A recent Senate Fiscal Agency report was characterized by the Associated Press as stating that tax burdens in Michigan decreased over the past decade. This is a simplistic conclusion that ignores the reality that there are many ways to measure a state's tax burden, with each telling a slightly different story. The SFA report captures some of the ambiguity, but the AP's recap did not.

The image of a decreasing tax burden arises from two sources. First, there is an $8 billion gap between current state revenue and the constitutional limitation imposed by the Headlee amendment's state revenue cap, which restricts the state to spending no more than 9.49 percent of total state personal income.

What is misleading about that figure is that a significant source of growth in "personal income" comes from sources not available to pay higher taxes. Personal income includes money from government transfer programs like unemployment benefits, Medicaid and Medicare, and also from employer-paid benefits such as health insurance. The proportion of our population's income from such sources has risen sharply, but this hardly means that people are better able to pay more taxes. This chart showing the revenue cap calculations adjusted to reflect just transfer program growth paints a darker picture.

The second piece of evidence that tax burdens increased arises from Census figures showing state and local tax receipts. The report, however, shows very small changes in the state's tax burden. Here are the numbers from the 1998 to 2007 period covered in the SFA report:

  • Per capita state and local taxes increased from $3,022 in fiscal 1999 to $3,691 in fiscal 2007. When adjusting for inflation, this is a decline of just 1.8 percent.
  • State and local taxes as a percent of per capita personal income fell from 10.9 percent in fiscal 1999 to10.8 percent in fiscal 2007, a decline of just 0.1 percentage point.

So this much is true: Tax burdens per person and as a percent of per capita personal income have fallen, albeit by miniscule amounts. There are other ways to measure relative tax burdens, however, and these show a different direction for tax burdens:

  • Michigan state and local taxes per job rose from $6,522 to $8,691 in constant 2007 dollars, an increase of 7 percent above inflation.
  • Michigan state and local taxes per dollar of state Gross Domestic Product increased from 9.2 percent to 9.8 percent.

By itself, none of the measures provide a perfect indication of relative tax burdens, because they all reflect a different aspect of the economy. Looking at several of them together gives a fairer indication of changing tax burdens.

Thus, two out of four measures of the state's tax burden fell by scant amounts over this period, while two others showed substantial increases.

The SFA report also shows that Michigan's state and local tax burden ranking among the states has improved: In taxes per person Michigan went from the 16th to 30th highest tax state, and taxes per dollar of per capita personal income we went from 14th to 20th highest. This means that even though tax burdens went sideways or increased, other states increased much more, making the state a comparatively lower tax state. Michigan's rank in taxes per job stuck with the trend and fell from 12th to 20th highest.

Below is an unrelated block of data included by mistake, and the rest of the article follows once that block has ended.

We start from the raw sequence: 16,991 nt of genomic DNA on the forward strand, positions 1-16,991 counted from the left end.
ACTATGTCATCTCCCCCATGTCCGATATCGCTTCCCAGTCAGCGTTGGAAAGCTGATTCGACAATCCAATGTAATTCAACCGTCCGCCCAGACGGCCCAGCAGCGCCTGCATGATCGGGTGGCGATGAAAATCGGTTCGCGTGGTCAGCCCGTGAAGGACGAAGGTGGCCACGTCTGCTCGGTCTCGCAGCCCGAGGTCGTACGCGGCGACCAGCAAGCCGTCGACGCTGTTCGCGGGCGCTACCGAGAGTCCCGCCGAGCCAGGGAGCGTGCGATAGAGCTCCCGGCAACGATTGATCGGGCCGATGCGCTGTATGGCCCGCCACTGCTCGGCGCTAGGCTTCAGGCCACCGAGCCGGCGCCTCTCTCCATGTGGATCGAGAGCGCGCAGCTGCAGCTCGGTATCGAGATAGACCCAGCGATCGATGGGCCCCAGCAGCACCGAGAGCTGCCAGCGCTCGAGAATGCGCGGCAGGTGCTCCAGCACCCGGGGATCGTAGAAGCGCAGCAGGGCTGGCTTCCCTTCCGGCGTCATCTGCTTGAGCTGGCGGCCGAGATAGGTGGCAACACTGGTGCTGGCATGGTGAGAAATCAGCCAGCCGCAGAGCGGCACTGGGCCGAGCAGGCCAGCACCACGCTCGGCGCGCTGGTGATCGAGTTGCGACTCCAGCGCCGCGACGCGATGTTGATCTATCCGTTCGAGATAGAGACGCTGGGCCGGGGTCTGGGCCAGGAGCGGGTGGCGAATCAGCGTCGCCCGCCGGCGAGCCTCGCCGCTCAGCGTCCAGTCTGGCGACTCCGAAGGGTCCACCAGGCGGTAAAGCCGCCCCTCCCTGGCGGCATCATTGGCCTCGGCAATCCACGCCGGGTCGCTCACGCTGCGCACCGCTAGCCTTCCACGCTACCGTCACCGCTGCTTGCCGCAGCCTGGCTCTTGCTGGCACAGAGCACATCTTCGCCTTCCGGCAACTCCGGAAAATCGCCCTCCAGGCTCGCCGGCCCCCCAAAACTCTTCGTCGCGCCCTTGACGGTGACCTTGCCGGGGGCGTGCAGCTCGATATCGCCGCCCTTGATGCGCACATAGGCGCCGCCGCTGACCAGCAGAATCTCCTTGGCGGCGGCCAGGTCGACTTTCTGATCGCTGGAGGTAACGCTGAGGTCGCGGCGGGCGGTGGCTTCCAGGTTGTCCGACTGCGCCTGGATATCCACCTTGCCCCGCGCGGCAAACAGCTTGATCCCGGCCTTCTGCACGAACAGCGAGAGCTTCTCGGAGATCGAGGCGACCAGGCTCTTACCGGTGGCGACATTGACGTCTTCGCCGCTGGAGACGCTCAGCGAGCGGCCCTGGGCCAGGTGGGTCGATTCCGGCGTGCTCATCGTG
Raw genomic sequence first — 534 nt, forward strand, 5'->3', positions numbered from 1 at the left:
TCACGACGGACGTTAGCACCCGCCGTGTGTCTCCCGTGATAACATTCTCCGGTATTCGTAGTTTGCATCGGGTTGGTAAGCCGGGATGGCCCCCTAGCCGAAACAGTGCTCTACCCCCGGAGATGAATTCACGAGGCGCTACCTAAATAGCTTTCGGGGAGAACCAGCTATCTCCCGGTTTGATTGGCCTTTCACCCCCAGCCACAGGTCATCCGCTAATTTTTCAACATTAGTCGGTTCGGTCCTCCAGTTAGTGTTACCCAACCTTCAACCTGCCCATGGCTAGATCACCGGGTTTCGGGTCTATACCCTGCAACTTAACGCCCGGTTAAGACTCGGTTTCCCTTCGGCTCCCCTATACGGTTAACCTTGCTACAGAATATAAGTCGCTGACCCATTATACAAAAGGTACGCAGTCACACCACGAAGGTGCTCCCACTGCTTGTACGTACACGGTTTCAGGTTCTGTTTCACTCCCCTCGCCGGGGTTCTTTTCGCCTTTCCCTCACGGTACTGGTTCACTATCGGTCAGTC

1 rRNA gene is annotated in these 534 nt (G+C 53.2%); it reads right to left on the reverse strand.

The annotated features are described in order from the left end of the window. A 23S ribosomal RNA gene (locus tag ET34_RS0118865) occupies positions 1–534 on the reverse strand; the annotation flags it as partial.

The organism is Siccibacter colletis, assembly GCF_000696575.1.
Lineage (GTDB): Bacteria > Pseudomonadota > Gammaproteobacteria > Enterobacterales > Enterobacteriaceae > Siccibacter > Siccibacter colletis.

While these measures that the SFA report inspected improved, one other measure of the state's tax burden did not. Michigan's rank among the states in taxes as a percent of GDP increased from 18th to 19th highest over the period.

Important for assessing changes in the relative well being of different populations, and not reflected in these state ranking comparisons, is the fact that tax collections are "elastic," which means they respond sharply to economic trends. This chart showing changes in state tax collections compared to growth or decline in employment levels illustrates:

U.S. Annual Tax Revenue and Job Growth - click to enlarge

Given that Michigan lost more jobs than any other state since 2000, one would expect to find us at the bottom of all these changes of state ranking, not just the per capita measure.

The state and local data series used in the Senate Fiscal Agency's report are comprehensive ones, but they only reflect what happened through 2007 from the Census Bureau's comprehensive finance surveys. More recent reports of just state tax collections tell another part of this story: Although Michigan lost a greater percentage of its jobs than all but two states, the state's tax revenues took a much smaller hit than average. Thus, contrary to notions that an "obsolete" tax system here is "underperforming" in a 21st century economy, the reality is that Michigan state government is all too efficient at extracting a relatively greater  amount of revenue from a shrinking number of jobs.

The question of whether Michigan's tax burdens have increased or decreased is more complex than one measure can answer. When all the different measures are examined, the state's burden is arguably heavier than it was a decade ago, not lighter. Regardless of ambiguous tax burden changes, tax rates here unquestionably increased, as most tobacco users, businesses and personal income tax payers are painfully aware.

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James Hohman is a fiscal policy analyst at the Mackinac Center for Public Policy, a research and educational institute headquartered in Midland, Mich. Permission to reprint in whole or in part is hereby granted provided that the author and the Center are properly cited.